The initial phases of developing a patient-reported outcome (PRO) tool to assess for treatment-related side effects (SEs) experienced by patients with cancer receiving immune checkpoint modulators (ICMs) was described in an article published in Cancer.
Immune-related adverse events (irAEs), possibly related to underlying immune dysregulation, can affect multiple organs, including the skin, gastrointestinal tract, lungs, and endocrine and cardiovascular systems of patients treated with ICMs. Furthermore, the impact of these irAEs on patients treated with ICMs can complicate treatment, negatively affect patient quality of life (QOL) and limit the use of these agents in patients with cancer.
“To the best of our knowledge no specific tool has been developed to date to measure health-related quality of life (HRQOL) from treatment-related SEs in patients receiving ICM treatment. This is a major research and practice gap,” the study authors commented.
This initiative involved use of the Functional Assessment of Cancer Illness Therapy (FACIT) measurement system, which has been used in the development and validation of general QOL tools within specific disease settings (eg, Functional Assessment of Cancer Therapy-Prostate [FACT-Prostate]), to develop a PRO instrument (ie, FACT-ICM) for the assessment of toxicity in patients with cancer treated with ICMs that can be used in conjunction with the FACT-G (General) assessment tool.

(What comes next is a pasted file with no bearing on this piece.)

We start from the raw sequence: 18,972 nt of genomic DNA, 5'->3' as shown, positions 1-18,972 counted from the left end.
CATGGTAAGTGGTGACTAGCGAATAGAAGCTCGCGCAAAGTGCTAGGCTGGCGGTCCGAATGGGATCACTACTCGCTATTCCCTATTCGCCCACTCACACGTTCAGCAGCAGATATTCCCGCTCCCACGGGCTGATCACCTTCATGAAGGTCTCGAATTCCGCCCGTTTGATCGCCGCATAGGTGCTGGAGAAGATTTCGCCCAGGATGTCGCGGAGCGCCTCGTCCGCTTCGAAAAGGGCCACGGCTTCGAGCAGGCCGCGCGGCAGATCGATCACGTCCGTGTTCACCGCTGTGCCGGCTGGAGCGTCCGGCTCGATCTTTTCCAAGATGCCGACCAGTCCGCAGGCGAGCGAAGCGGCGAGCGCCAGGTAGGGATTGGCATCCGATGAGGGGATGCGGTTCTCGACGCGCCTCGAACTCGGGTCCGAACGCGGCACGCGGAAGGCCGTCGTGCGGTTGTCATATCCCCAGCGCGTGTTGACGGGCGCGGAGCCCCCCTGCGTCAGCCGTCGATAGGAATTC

For this study, 37 adult patients treated with either inhibitory or stimulatory ICMs for advanced, incurable cancer were recruited from a large tertiary care cancer treatment center in Toronto Ontario, Canada, and interviewed individually or within focus groups. Also enrolled were 16 physicians who treated patients with ICMs and/or were involved in managing treatment-related SEs of patients receiving these agents who participated in interviews and/or completed online surveys.
An iterative process involving information gained from a systematic review of the medical literature, physician surveys, and interviews was used to refine a list of 176 items initially generated through patient discussions. The final list of 25 questions was then tested with an independent set of 11 patients who also received ICMs for the treatment of advanced cancer.
“The initial set of items was not informed by preexisting assumptions but was deduced directly from patient statements,” the study authors explained.
“The approach used herein is consistent with the guidance of the US Food and Drug Administration regarding the development of PROs, which emphasizes meaningful patient input from the outset, rather than after-the-fact endorsement,” they clarified.
The FACT-ICM tool will need to be validated in large patient samples, and the study authors recommended that the “toxicity subscale should be validated first before use in clinical care or in trials with QOL as a primary or secondary endpoint.”
Hansen AR, Ala-Leppilampi K, McKillop C, et al. Development of the functional assessment of cancer therapy-immune checkpoint modulator (FACT-ICM): A toxicity subscale to measure quality of life in patients with cancer who are treated with ICMs [published online January 6, 2020]. Cancer. doi: 10.1002/cncr.32692